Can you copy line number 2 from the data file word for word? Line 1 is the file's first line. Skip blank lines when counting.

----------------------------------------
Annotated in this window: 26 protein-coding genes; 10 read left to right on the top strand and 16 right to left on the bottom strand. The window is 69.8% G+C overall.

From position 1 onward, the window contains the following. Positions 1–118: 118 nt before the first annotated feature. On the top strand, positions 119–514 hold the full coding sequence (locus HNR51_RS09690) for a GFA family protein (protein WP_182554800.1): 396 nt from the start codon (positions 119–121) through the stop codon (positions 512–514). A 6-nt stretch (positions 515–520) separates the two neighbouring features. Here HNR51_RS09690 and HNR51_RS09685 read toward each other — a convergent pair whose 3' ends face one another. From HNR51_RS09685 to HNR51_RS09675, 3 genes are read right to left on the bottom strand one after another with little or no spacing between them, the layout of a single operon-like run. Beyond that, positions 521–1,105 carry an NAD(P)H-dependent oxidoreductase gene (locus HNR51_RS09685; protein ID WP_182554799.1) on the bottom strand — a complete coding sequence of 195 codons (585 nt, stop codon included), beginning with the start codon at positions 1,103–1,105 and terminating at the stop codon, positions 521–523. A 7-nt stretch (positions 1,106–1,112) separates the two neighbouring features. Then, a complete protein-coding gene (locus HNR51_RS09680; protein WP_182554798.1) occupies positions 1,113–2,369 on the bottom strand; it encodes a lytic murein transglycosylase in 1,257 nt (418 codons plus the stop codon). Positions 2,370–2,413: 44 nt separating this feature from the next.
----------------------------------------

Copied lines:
From position 1 onward, the window contains the following. Positions 1–118: 118 nt before the first annotated feature. On the top strand, positions 119–514 hold the full coding sequence (locus HNR51_RS09690) for a GFA family protein (protein WP_182554800.1): 396 nt from the start codon (positions 119–121) through the stop codon (positions 512–514). A 6-nt stretch (positions 515–520) separates the two neighbouring features. Here HNR51_RS09690 and HNR51_RS09685 read toward each other — a convergent pair whose 3' ends face one another. From HNR51_RS09685 to HNR51_RS09675, 3 genes are read right to left on the bottom strand one after another with little or no spacing between them, the layout of a single operon-like run. Beyond that, positions 521–1,105 carry an NAD(P)H-dependent oxidoreductase gene (locus HNR51_RS09685; protein ID WP_182554799.1) on the bottom strand — a complete coding sequence of 195 codons (585 nt, stop codon included), beginning with the start codon at positions 1,103–1,105 and terminating at the stop codon, positions 521–523. A 7-nt stretch (positions 1,106–1,112) separates the two neighbouring features. Then, a complete protein-coding gene (locus HNR51_RS09680; protein WP_182554798.1) occupies positions 1,113–2,369 on the bottom strand; it encodes a lytic murein transglycosylase in 1,257 nt (418 codons plus the stop codon). Positions 2,370–2,413: 44 nt separating this feature from the next.